‘Diane von Fürstenberg: Woman in Charge’ Review: Believe It or Not, She Really Did All of This

Diane von Fürstenberg may not be a household name anymore, but this new Hulu documentary from Trish Dalton (“Student Athlete”) and Sharmeen Obaid-Chinoy (“Ms. Marvel”) aims to fix that. Whether you know von Fürstenberg from her game-changing fashion line and her many appearances in the gossip columns, or you’ve never heard her name before in your life, “Diane von Fürstenberg: Woman in Charge” will probably blow your mind a little.

This woman lived such a remarkably full life that if it weren’t a documentary, her story would be pretty hard to believe. Von Fürstenberg is the daughter of an Auschwitz survivor who married a queer German prince from an antisemitic family and invented one of the most popular dresses in modern history.

That’s when she wasn’t rejecting offers of three-way sex with Mick Jagger and David Bowie or having sexcapades with Richard Gere, who she dismisses as merely “cute.” She also divorced herself out of that royal family because a magazine article made her feel a little “meh” about it. And we’re just scratching the danged surface.

To hear powerful women like Oprah Winfrey and Hilary Clinton tell it, von Fürstenberg shattered the glass ceiling with a nuclear missile. Good. She also reinvented herself in so many careers and countries that I wouldn’t be surprised to find out she came up with the idea for “The Muppet Show” and told Jim Henson he could have it, she totally didn’t mind. I would simply assume they had to cut the anecdote for time.

All of this is to say that “Diane von Fürstenberg: Woman in Charge” is an interesting documentary and an overwhelming motion picture. It doesn’t take long for her fortunes and misfortunes to wear you down a bit. It’s Diane von Fürstenberg’s life and I’m not even sure the rest of us get to live in it. We’re just allowed to peek through the window and be dazzled.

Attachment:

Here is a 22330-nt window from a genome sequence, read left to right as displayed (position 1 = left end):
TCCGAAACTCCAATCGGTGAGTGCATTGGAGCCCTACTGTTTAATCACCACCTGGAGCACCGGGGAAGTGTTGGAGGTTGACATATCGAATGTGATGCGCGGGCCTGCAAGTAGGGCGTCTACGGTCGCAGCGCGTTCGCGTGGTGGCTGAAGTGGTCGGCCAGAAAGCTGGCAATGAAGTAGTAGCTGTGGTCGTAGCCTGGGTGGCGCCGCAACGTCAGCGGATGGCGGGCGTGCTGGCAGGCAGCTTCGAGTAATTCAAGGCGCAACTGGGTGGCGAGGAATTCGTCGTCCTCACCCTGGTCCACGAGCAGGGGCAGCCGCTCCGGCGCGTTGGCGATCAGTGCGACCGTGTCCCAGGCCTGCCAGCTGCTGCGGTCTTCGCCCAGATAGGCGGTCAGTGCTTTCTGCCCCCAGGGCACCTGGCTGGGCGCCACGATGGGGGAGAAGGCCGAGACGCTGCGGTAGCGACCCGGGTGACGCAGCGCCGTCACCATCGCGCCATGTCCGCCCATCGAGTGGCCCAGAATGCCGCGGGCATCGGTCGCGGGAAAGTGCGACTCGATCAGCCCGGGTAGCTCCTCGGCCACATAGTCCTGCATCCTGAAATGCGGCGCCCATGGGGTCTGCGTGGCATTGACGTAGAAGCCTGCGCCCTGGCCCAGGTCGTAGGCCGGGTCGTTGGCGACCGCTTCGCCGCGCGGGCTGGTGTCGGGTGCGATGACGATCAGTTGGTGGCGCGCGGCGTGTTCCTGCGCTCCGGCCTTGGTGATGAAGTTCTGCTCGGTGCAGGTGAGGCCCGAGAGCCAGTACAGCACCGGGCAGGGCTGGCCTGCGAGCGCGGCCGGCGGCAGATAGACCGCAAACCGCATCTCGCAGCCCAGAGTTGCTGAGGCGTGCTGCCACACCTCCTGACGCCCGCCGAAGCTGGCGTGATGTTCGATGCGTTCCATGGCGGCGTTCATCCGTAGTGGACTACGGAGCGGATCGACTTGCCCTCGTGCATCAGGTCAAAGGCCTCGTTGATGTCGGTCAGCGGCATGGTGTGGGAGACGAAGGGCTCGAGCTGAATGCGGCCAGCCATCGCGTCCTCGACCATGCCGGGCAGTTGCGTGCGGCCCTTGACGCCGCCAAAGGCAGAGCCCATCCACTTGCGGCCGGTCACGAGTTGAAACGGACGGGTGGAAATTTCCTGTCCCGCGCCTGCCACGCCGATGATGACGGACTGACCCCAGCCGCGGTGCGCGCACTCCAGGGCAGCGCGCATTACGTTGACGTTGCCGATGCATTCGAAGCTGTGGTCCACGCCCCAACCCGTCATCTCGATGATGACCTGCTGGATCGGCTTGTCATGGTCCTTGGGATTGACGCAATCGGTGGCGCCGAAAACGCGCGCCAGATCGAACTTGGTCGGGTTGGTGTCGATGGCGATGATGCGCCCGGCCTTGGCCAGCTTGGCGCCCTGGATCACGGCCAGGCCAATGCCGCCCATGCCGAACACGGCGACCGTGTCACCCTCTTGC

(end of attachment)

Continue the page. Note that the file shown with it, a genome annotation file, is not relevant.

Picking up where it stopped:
It’s important to note that “Woman in Charge” is not a grand celebration of money, fame and excess, nor does it paint the inventor of the wrap dress as a woman whose wealth gave her advantages nobody else could ever hope for. That’s not her. Her family barely survived a genocide. She grew up middle-class.

She married into royalty when she got pregnant — again, she tried not to. She divorced the prince on her own terms. She came up with a great idea for affordable high fashion and did the leg work herself until it became a hit on its own merits. Her family suffered tragic deaths and mental health challenges. She’s put in the damn effort and by any reasonable measure she deserves all this enormous success.

Even so, the film seems a little self-conscious at the end about how to frame her story. “Diane von Fürstenberg: Woman in Charge” concludes with a presentation about how nobody cares about success, and that vulnerability is what inspires people. But this movie cares an awful lot about her success, and her infrequent expressions of genuine vulnerability aren’t nearly as prominent as those shows of strength.

Maybe that’s just who she is, and it sure is wild to watch her live her life and revisit her escapades — but it makes the film’s attempts to play down those incredible feats a little futile. She really has had one of the most epic runs you could possibly imagine. We’re definitely looking up at von Fürstenberg from our position way down at the foot of her pedestal.

Diane von Fürstenberg is, by the most neutral definition of the word, a great person. Her accomplishments ring out, her inspiration is palpable, her exploits are legend. “Diane von Fürstenberg: Woman in Charge” is a striking documentary. It tells her inspiring story, it stuns us with her exploits.

We don’t really get to know what it’s like to be von Fürstenberg — most of us are too normal to even imagine — and that’s a shame. But we get to know she exists and that she is amazing, and there’s some comfort in the knowledge that in what was allegedly a man’s world, this woman rules.

Watch the trailer for the film here:

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